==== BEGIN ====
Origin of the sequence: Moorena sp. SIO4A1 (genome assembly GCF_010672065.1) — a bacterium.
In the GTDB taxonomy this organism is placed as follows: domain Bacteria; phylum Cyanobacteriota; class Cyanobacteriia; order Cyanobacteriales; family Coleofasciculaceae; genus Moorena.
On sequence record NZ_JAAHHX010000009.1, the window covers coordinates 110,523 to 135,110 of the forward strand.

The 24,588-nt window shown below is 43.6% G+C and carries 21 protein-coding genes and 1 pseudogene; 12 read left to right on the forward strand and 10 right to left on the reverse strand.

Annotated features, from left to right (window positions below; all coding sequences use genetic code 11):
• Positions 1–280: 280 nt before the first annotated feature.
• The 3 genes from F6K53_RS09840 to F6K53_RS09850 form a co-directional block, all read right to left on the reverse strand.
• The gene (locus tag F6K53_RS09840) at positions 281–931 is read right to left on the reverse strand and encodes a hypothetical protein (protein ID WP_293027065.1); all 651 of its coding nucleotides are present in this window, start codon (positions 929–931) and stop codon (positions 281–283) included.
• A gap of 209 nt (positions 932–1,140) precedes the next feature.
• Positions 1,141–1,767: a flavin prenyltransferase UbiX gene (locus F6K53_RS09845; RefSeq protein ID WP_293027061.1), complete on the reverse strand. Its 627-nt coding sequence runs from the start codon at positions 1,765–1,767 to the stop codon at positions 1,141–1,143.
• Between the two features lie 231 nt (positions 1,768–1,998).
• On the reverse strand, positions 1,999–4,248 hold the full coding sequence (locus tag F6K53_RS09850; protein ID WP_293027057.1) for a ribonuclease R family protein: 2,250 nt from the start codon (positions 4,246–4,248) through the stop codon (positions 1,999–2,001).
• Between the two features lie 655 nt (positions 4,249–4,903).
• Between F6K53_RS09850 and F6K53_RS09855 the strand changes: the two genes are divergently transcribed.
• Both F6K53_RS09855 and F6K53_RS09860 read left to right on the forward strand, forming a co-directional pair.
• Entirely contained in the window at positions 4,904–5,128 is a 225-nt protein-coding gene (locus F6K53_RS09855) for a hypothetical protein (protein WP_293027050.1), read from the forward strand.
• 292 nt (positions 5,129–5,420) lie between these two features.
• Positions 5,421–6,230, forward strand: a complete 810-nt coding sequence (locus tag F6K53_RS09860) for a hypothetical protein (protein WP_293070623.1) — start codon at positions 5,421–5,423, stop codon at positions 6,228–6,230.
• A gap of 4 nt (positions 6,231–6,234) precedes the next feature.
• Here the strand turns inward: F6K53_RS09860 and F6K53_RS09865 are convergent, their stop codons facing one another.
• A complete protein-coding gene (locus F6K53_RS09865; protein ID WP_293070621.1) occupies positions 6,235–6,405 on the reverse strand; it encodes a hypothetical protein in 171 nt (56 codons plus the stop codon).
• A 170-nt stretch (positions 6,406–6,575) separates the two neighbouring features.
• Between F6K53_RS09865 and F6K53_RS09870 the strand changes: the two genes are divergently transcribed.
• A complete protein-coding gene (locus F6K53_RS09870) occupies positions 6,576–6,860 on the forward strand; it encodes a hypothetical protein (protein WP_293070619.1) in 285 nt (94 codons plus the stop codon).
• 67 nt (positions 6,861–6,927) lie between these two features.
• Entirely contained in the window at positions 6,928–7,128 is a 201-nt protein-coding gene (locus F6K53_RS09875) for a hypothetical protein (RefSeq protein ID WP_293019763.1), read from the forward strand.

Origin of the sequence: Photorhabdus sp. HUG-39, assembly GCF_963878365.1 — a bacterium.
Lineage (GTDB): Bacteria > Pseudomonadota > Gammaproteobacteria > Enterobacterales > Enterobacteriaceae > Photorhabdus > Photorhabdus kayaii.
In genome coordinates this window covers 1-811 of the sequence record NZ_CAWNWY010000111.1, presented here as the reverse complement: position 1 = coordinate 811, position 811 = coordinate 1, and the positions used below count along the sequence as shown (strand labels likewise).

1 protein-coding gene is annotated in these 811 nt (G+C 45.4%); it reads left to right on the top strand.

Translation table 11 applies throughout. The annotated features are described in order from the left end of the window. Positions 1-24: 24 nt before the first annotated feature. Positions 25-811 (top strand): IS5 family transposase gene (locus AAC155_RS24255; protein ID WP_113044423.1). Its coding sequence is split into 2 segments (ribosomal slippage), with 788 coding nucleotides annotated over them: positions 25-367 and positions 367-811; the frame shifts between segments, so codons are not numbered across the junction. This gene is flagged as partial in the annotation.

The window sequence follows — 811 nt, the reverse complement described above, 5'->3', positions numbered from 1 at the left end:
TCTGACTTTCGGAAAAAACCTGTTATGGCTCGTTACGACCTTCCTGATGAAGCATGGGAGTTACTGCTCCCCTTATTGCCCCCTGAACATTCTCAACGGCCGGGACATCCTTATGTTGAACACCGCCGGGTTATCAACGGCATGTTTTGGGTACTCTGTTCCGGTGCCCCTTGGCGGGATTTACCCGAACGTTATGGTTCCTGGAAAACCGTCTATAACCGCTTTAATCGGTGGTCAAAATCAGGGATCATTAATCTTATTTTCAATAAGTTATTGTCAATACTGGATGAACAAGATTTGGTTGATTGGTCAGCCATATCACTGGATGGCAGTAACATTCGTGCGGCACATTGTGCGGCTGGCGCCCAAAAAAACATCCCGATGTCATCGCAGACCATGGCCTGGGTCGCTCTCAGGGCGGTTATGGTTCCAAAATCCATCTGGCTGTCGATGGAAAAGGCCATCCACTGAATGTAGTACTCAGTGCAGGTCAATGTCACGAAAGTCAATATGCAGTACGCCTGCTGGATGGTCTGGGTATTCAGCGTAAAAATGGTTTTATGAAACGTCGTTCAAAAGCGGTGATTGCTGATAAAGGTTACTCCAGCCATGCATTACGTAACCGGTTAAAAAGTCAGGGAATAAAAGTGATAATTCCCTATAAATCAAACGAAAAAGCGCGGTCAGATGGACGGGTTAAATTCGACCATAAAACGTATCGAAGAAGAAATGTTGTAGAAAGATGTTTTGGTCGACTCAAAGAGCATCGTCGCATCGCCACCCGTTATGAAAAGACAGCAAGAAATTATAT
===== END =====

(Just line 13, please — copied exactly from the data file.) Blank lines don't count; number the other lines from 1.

• Between the two features lie 655 nt (positions 4,249–4,903).